Kavanagh said he supported both measures, because some distractions aren’t caused by cellphones and officers need the enforcement option.

“Cellphones so consume your consciousness that you don’t even realize how long it has your attentions,” he said. “So a cellphone bill will take care of that problem. But we need this bill too.”

Several lawmakers talked of deaths or serious injuries of their family members or friends. An emotional Republican Rep. Ben Toma recalled how his younger sister died years before cellphones became popular when a driver distracted by a newspaper hit her with his car.

“There is no doubt that being on your phone while driving can be a significant distraction,” Toma said. “But this is a much broader issue. If this bill does nothing more than save one life we should support it.”

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The Nation

FMCSA reminds truckers drug, alcohol clearinghouse coming soon

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The clearinghouse will be a professional truck driver database that will serve as a centralized record of all failed drug or alcohol tests, whether from pre-employment screenings, post-crash tests or random. (©2019 FOTOSEARCH)

Remember two years ago, when it seemed like the entire trucking industry was counting down the days to the ELD deadline?

Well, the Federal Motor Carrier Safety Administration (FMCSA) wants drivers to be aware of another countdown happening right now, although with much less hoopla than the Great ELD Panic of ’17.

At the recent Mid-America Trucking Show, Joe DeLorenzo, FMCSA director of enforcement and compliance, gave a presentation to raise awareness about the soon-to-be launched federal CDL Drug and Alcohol Clearinghouse.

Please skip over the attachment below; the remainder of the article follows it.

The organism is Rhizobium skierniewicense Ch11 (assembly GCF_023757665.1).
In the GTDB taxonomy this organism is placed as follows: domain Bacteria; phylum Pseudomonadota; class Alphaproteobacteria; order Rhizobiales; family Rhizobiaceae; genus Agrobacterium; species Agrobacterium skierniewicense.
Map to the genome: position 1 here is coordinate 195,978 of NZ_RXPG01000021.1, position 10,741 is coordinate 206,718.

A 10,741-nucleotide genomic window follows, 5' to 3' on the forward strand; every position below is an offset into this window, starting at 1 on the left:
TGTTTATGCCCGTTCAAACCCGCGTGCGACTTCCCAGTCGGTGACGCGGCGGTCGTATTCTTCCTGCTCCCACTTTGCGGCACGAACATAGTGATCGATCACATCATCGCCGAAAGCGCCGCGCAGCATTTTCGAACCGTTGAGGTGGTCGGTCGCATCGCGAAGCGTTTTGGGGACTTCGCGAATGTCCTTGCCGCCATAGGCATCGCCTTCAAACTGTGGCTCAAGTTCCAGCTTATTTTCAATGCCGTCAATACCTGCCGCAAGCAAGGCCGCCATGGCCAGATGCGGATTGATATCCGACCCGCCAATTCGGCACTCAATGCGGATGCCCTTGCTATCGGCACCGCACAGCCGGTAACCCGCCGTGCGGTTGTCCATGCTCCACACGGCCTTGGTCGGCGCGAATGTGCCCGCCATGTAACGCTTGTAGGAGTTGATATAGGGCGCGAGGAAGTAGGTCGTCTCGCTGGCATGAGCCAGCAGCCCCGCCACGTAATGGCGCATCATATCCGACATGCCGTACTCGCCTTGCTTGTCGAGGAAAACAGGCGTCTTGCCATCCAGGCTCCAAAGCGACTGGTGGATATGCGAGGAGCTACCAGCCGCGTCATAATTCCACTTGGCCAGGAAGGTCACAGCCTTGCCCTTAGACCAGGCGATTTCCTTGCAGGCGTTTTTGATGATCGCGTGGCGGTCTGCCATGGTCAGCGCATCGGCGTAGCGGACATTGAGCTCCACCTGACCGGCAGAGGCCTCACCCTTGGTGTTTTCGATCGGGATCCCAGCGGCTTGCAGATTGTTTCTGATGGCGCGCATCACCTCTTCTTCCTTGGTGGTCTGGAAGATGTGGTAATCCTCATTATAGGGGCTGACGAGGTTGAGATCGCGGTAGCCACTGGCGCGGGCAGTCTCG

Mandated as part of the Moving Ahead for Progress in the 21st Century Act, or MAP-21, in 2012, the same piece of legislation that bore the ELD mandate, the drug and alcohol clearinghouse is scheduled to launch January 6, 2020.

The clearinghouse will be a professional truck driver database that will serve as a centralized record of all failed drug or alcohol tests, whether from pre-employment screenings, post-crash tests or random. All refusals to take a drug or alcohol test will also be recorded.

“I came here with a bit of a mission on the drug and alcohol clearinghouse rule,” DeLorenzo said to the MATS audience. It has come to the agency’s attention the clearinghouse has been flying under the radar, a bit, and not enough drivers seem to know about it or they haven’t gotten a full explanation of what the clearinghouse will contain and what it will be used for.

DeLorenzo said drivers have said to him, “Well, I don’t do drugs, so I don’t have to worry about this.”

“Actually, that’s not the case,” DeLorenzo said. “Everybody needs to know about this and get going on it.”

Starting in January, carriers will be required to query the database as part of the new-driver hiring process to ensure that the candidate does not have any failed tests or refusals in the previous three years. Carriers can only gain access to a driver’s record and make the mandatory query with the consent of the driver, and the only way a driver can give that consent is to be registered in the clearinghouse.